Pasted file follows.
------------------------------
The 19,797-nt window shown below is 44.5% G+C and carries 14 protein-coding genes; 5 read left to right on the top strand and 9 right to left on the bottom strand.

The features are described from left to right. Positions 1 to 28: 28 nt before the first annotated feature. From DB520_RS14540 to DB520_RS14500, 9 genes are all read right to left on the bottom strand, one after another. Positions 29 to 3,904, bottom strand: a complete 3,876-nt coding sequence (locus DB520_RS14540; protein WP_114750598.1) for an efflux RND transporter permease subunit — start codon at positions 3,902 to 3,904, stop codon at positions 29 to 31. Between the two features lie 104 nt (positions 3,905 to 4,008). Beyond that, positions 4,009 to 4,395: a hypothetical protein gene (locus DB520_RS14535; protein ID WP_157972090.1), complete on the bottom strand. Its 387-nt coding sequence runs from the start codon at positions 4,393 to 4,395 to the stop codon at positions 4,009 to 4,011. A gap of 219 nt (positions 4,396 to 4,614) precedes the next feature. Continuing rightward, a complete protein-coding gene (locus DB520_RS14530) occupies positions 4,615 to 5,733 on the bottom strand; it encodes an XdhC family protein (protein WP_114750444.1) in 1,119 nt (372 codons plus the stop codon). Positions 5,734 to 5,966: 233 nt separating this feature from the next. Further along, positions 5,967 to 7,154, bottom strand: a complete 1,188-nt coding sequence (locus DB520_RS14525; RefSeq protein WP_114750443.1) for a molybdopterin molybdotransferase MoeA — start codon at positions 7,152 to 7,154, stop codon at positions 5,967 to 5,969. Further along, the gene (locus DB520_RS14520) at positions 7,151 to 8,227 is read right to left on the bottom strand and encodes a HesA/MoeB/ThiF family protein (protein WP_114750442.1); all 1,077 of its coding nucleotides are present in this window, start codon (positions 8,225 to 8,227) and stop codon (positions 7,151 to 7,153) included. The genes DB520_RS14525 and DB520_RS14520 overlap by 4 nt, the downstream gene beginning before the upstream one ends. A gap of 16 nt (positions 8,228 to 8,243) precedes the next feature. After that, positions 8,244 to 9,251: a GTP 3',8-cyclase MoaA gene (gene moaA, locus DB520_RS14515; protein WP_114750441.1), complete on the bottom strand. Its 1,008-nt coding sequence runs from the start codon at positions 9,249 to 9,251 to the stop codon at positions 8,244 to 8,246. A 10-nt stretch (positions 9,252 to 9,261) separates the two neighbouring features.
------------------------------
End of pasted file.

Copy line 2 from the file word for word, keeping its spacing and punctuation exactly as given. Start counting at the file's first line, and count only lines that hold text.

The features are described from left to right. Positions 1 to 28: 28 nt before the first annotated feature. From DB520_RS14540 to DB520_RS14500, 9 genes are all read right to left on the bottom strand, one after another. Positions 29 to 3,904, bottom strand: a complete 3,876-nt coding sequence (locus DB520_RS14540; protein WP_114750598.1) for an efflux RND transporter permease subunit — start codon at positions 3,902 to 3,904, stop codon at positions 29 to 31. Between the two features lie 104 nt (positions 3,905 to 4,008). Beyond that, positions 4,009 to 4,395: a hypothetical protein gene (locus DB520_RS14535; protein ID WP_157972090.1), complete on the bottom strand. Its 387-nt coding sequence runs from the start codon at positions 4,393 to 4,395 to the stop codon at positions 4,009 to 4,011. A gap of 219 nt (positions 4,396 to 4,614) precedes the next feature. Continuing rightward, a complete protein-coding gene (locus DB520_RS14530) occupies positions 4,615 to 5,733 on the bottom strand; it encodes an XdhC family protein (protein WP_114750444.1) in 1,119 nt (372 codons plus the stop codon). Positions 5,734 to 5,966: 233 nt separating this feature from the next. Further along, positions 5,967 to 7,154, bottom strand: a complete 1,188-nt coding sequence (locus DB520_RS14525; RefSeq protein WP_114750443.1) for a molybdopterin molybdotransferase MoeA — start codon at positions 7,152 to 7,154, stop codon at positions 5,967 to 5,969. Further along, the gene (locus DB520_RS14520) at positions 7,151 to 8,227 is read right to left on the bottom strand and encodes a HesA/MoeB/ThiF family protein (protein WP_114750442.1); all 1,077 of its coding nucleotides are present in this window, start codon (positions 8,225 to 8,227) and stop codon (positions 7,151 to 7,153) included. The genes DB520_RS14525 and DB520_RS14520 overlap by 4 nt, the downstream gene beginning before the upstream one ends. A gap of 16 nt (positions 8,228 to 8,243) precedes the next feature. After that, positions 8,244 to 9,251: a GTP 3',8-cyclase MoaA gene (gene moaA, locus DB520_RS14515; protein WP_114750441.1), complete on the bottom strand. Its 1,008-nt coding sequence runs from the start codon at positions 9,249 to 9,251 to the stop codon at positions 8,244 to 8,246. A 10-nt stretch (positions 9,252 to 9,261) separates the two neighbouring features.